The team was photo bombed by this lovely flock of Herdwicks that graze the Orchard
On National Blossom Day, ten Friends of Swan Barn Orchard met-up and made an inventory of the trees and their blossom in the 100-year-old Traditional Orchard, noting the percentage of flowers open and any maintenance issues that needed to be rectified at each tree. We took part in some Citizen Science by uploading the blossom percentage of each tree to Fruit Watch, organised by Reading University, who are concerned about early fruiting trees, not syncing with bees and other pollinators on the wing during Spring:
Mark Tuson from RHS Wisley donated and helped plant, in early April, 13 heritage apples for local community orchards, with varieties including Major; Pixie; Antonovka; School Master (x4); King of Pippin; Wyken Pippin; Dunn’s Seedling (x2); Cow’s Snout; Bismark. The trees were starting to come into leaf, so they were planted-on late. We hope to leave then in the current potting beds for the spring-summer and plant them on in November once the leaves drop.
Thank-you RHS and Mark For donating the trees. We are currently planning where we can plant them on in winter 2022, the Queen’s Jubilee year!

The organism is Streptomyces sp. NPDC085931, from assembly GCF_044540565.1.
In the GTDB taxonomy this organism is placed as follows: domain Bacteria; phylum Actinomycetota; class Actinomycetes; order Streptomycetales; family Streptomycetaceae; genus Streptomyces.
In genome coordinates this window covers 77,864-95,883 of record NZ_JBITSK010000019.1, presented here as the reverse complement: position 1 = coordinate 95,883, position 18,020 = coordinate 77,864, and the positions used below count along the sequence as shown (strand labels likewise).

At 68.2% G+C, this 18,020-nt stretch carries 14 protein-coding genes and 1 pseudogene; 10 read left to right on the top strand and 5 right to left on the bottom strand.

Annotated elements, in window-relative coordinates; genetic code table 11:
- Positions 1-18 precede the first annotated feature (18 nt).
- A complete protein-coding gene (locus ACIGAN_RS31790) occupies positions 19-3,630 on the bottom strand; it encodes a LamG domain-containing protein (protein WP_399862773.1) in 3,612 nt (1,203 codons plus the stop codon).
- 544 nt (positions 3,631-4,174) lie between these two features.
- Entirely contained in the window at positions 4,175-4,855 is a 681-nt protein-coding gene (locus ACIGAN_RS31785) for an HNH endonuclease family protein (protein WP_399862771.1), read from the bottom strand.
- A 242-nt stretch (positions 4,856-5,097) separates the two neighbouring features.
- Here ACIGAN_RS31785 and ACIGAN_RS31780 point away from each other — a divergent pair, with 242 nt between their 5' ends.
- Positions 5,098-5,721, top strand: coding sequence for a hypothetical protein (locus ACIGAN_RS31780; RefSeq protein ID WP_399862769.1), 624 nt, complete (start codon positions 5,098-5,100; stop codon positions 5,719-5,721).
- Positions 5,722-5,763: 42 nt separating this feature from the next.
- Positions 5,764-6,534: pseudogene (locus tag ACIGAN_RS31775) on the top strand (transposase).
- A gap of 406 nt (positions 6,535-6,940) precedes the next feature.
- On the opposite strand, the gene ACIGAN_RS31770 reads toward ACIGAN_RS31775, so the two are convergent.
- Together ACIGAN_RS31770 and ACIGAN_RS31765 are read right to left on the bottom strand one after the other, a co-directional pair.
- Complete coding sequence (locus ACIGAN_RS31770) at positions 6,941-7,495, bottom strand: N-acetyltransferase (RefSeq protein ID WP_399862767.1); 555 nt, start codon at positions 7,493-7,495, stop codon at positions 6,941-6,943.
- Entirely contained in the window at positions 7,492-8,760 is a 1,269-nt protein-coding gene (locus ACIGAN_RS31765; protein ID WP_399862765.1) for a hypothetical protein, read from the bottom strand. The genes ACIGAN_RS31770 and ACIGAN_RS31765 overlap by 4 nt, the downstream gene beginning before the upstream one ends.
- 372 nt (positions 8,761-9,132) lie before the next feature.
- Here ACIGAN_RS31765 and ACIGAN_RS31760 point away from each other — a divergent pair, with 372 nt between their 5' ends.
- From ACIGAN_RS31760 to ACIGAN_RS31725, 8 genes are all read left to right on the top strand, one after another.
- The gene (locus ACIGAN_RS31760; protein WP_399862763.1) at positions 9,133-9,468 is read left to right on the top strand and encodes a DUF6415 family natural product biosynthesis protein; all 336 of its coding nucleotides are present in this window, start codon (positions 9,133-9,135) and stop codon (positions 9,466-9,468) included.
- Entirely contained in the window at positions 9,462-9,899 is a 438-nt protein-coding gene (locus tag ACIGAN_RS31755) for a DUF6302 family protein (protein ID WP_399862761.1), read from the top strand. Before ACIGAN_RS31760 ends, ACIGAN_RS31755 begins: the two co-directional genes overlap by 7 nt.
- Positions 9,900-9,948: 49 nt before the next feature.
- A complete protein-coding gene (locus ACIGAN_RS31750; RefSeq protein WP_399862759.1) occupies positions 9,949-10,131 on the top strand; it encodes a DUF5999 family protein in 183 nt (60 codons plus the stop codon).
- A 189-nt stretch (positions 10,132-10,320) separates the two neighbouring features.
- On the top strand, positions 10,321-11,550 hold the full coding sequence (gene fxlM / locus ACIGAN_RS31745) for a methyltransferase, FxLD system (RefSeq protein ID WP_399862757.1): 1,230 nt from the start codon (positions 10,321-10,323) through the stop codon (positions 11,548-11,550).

On 26th March friends invited us to a Hanami Cherry Blossom picnic at Rikkyo School, Rudgwick. Hanami translates into flower watching, referring specifically to observing the cherry trees in full bloom. This Japanese tradition involves strolling through a park or having a picnic under the blossom trees. At the popular hanami spots in Japan, some people save the spot in the middle of the night for the next day’s party!
Then on 1st March we attended Surrey Biodiversity Conference, with a display to show delegates how orchard-spaces can enhance biodiversity.
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Gareth is an ecologist interested in conserving traditional orchards and heritage fruit, for people and wildlife.